A Cary-Grove High School senior said his First Amendment rights were violated when Cary’s mayor came to his school for a question-and-answer session and the student was told not to interrupt, according to a lawsuit filed in federal court.
Matthew Ahmann, a self-described political journalist, has been outspoken against Mayor Mark Kownick in recent years through his politically driven Facebook account.
In his lawsuit filed against the school board of Crystal Lake-based District 155, Ahmann said that on Sept. 26 he did as he was told by the school’s dean, James Kelly, after receiving a “threatening ultimatum” and kept quiet during the mayor’s visit to his advanced placement politics class.
Ahmann, who also is seeking $50,000 in compensatory damages, said in the lawsuit that Kelly approached him after having a conversation with Kownick. Kelly told him not to “say or do anything” during Kownick’s visit “or negative consequences would follow.”
According to the lawsuit, “Mayor Kownick and Dean Kelly, working in concert and prior to the mayor’s speech, conspired to stifle Matt’s continued political journalism by having Dean Kelly threaten and intimidate Matt.”
Ahmann did however record the session on his cellphone and weeks later posted it on his politically charged Facebook page. He said the district in retaliation punished him by placing him on a 1-day in-school suspension. Ahmann said in the lawsuit he wants this expunged from his record because having this “permanent academic record of suspension” hurts his future chances of being accepted into colleges and earning scholarships.
In its response to the lawsuit the school board denies any wrongdoing.
The board claims the suspension was because Ahmann violated the school’s rules on using cellphones during class.
“The board admits that it subsequently became aware that [Ahmann] used his cell phone to surreptitiously record the entirety of his AP Government class … in violation of Board Policies and the Student Handbook and had posted a portion of the recording online,” the board said in its response.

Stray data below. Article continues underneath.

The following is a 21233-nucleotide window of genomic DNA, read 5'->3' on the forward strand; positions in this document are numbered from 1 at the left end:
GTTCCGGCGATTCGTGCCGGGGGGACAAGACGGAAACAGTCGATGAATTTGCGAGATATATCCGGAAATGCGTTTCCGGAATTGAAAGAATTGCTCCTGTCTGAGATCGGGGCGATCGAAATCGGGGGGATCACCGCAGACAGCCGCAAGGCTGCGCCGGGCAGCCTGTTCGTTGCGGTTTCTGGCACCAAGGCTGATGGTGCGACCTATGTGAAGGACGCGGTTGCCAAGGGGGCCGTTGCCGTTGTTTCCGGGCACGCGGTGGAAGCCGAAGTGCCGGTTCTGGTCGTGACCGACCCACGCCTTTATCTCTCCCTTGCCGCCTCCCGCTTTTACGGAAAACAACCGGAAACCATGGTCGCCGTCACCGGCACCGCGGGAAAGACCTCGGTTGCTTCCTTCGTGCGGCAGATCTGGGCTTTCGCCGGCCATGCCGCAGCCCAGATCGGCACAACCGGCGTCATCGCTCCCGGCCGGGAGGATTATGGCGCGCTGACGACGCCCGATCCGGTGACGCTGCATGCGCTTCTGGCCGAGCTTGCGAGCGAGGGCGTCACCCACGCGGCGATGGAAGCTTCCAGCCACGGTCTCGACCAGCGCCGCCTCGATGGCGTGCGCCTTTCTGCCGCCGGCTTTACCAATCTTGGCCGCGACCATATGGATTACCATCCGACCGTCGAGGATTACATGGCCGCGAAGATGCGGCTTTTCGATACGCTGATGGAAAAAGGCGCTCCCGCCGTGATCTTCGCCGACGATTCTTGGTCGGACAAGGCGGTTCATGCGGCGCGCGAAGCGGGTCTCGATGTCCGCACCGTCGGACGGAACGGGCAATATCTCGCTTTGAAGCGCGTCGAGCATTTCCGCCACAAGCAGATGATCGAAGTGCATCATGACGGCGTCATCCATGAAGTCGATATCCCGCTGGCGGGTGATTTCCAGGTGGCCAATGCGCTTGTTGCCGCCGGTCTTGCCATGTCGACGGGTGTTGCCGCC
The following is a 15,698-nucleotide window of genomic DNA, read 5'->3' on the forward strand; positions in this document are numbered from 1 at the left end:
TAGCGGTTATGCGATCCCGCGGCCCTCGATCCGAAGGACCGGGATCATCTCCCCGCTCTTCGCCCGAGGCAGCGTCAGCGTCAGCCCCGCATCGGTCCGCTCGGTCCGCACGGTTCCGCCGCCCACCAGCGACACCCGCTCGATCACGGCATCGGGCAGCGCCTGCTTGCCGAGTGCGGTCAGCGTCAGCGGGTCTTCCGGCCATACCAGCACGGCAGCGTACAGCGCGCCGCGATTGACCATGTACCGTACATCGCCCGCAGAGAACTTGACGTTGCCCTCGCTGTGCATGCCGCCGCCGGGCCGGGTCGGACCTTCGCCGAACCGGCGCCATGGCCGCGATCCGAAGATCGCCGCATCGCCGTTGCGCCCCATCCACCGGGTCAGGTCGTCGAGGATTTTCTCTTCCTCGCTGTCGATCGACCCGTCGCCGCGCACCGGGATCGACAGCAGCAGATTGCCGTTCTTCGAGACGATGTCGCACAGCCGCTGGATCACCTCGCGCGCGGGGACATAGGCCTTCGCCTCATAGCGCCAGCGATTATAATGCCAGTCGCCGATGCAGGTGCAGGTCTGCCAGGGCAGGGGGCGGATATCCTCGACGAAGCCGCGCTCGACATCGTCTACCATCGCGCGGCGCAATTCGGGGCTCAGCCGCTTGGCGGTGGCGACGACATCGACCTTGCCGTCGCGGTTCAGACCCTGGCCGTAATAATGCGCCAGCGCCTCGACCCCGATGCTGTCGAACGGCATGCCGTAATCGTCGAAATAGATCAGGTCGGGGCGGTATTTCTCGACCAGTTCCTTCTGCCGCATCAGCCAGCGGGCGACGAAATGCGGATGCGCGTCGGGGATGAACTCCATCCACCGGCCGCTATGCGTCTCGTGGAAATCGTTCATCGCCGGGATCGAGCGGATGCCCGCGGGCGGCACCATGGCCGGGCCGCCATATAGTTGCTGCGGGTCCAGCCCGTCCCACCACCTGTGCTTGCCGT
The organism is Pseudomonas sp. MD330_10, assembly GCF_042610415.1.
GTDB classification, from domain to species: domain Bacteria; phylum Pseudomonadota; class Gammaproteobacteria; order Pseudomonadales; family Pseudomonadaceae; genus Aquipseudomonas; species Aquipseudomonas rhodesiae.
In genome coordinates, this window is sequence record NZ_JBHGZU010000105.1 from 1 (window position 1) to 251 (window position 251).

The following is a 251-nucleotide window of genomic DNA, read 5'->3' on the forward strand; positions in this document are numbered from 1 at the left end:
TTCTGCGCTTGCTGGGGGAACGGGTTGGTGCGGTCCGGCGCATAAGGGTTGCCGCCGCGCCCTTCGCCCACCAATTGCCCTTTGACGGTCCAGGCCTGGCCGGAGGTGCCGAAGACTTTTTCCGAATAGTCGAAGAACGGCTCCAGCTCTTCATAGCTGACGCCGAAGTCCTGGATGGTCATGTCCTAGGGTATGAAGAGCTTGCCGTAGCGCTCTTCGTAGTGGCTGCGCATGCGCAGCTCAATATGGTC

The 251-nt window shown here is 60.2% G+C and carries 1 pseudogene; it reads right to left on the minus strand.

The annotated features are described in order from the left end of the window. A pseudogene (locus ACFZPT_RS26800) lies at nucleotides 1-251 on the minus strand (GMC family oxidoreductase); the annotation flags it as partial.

The response also states that there was no plan or direction between Kelly and Kownick to “muzzle” Ahmann and that he was not threatened in any way.
This week, Kownick, in his second term as mayor, adamantly denied that there was any such conversation with Kelly in any regards to stifling Ahmann.
He insisted he “never had a conversation with Dean Kelly prior to our visit … It absolutely did not happen, without a doubt.”
He said he came to the school that day, as he has often done over the years, as part of a question-and-answer session with two classes. He had no prepared speech or topic to present and no clue what the students would be asking about.
Kownick, whose three children are graduates of the school, said he “has a huge affinity” for the school and enjoys meeting with the students, who asked “excellent questions” that day about the economic development of their village and his role as mayor. Kownick said he knew of Ahmann but had never met him until that day in class.
He said Ahmann, who does not live in the village and has no voting rights there, had emailed him in the past. But more disturbingly, he had “taken a picture of my family [from Facebook] and degraded it.”
Though he did not see it for himself, Kownick said “many people told me about it and [said that Ahmann] referred to us as ‘the scum of Cary.’”
“It was unsettling,” Kownick said. “I’m open for anything. I chose to do this, but leave my family out of it.”
Still, Kownick said Ahmann was suspended because he “violated the school policy” by using a cellphone during class and nothing else.
Kelly and the school district’s attorney said they could not comment on the pending litigation. Ahmann’s attorney said he has advised his client not to comment. The case is set for status in U.S. District Court in Rockford on Feb. 22. The next school board meeting is Feb. 20.
Amanda Marrazzo is a freelance reporter.
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